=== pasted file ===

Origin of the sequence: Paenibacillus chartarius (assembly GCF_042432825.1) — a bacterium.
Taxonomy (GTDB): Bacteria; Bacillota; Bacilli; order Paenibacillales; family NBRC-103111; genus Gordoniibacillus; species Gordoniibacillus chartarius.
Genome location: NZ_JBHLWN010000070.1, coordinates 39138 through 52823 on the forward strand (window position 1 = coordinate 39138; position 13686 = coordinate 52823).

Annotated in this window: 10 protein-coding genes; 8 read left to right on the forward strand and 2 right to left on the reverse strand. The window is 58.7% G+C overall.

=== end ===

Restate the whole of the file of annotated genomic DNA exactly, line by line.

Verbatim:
Origin of the sequence: Paenibacillus chartarius (assembly GCF_042432825.1) — a bacterium.
Taxonomy (GTDB): Bacteria; Bacillota; Bacilli; order Paenibacillales; family NBRC-103111; genus Gordoniibacillus; species Gordoniibacillus chartarius.
Genome location: NZ_JBHLWN010000070.1, coordinates 39138 through 52823 on the forward strand (window position 1 = coordinate 39138; position 13686 = coordinate 52823).

Annotated in this window: 10 protein-coding genes; 8 read left to right on the forward strand and 2 right to left on the reverse strand. The window is 58.7% G+C overall.